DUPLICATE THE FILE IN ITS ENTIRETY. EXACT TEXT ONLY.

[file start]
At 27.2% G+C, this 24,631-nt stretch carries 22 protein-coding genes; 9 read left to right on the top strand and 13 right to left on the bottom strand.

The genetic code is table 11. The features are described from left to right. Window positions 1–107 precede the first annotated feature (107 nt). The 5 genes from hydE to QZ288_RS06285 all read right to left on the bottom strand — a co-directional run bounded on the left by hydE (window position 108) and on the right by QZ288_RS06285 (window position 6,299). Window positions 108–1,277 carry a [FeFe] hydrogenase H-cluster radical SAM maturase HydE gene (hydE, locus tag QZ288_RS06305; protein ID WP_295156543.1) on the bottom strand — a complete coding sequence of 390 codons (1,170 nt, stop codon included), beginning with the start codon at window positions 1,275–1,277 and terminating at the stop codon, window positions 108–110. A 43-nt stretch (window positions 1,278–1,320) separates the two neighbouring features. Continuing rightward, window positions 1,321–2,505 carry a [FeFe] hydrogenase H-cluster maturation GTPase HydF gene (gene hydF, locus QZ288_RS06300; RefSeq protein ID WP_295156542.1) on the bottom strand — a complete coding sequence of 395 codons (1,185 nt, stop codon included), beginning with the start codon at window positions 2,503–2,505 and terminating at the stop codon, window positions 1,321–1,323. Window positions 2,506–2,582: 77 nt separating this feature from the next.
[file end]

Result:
At 27.2% G+C, this 24,631-nt stretch carries 22 protein-coding genes; 9 read left to right on the top strand and 13 right to left on the bottom strand.

The genetic code is table 11. The features are described from left to right. Window positions 1–107 precede the first annotated feature (107 nt). The 5 genes from hydE to QZ288_RS06285 all read right to left on the bottom strand — a co-directional run bounded on the left by hydE (window position 108) and on the right by QZ288_RS06285 (window position 6,299). Window positions 108–1,277 carry a [FeFe] hydrogenase H-cluster radical SAM maturase HydE gene (hydE, locus tag QZ288_RS06305; protein ID WP_295156543.1) on the bottom strand — a complete coding sequence of 390 codons (1,170 nt, stop codon included), beginning with the start codon at window positions 1,275–1,277 and terminating at the stop codon, window positions 108–110. A 43-nt stretch (window positions 1,278–1,320) separates the two neighbouring features. Continuing rightward, window positions 1,321–2,505 carry a [FeFe] hydrogenase H-cluster maturation GTPase HydF gene (gene hydF, locus QZ288_RS06300; RefSeq protein ID WP_295156542.1) on the bottom strand — a complete coding sequence of 395 codons (1,185 nt, stop codon included), beginning with the start codon at window positions 2,503–2,505 and terminating at the stop codon, window positions 1,321–1,323. Window positions 2,506–2,582: 77 nt separating this feature from the next.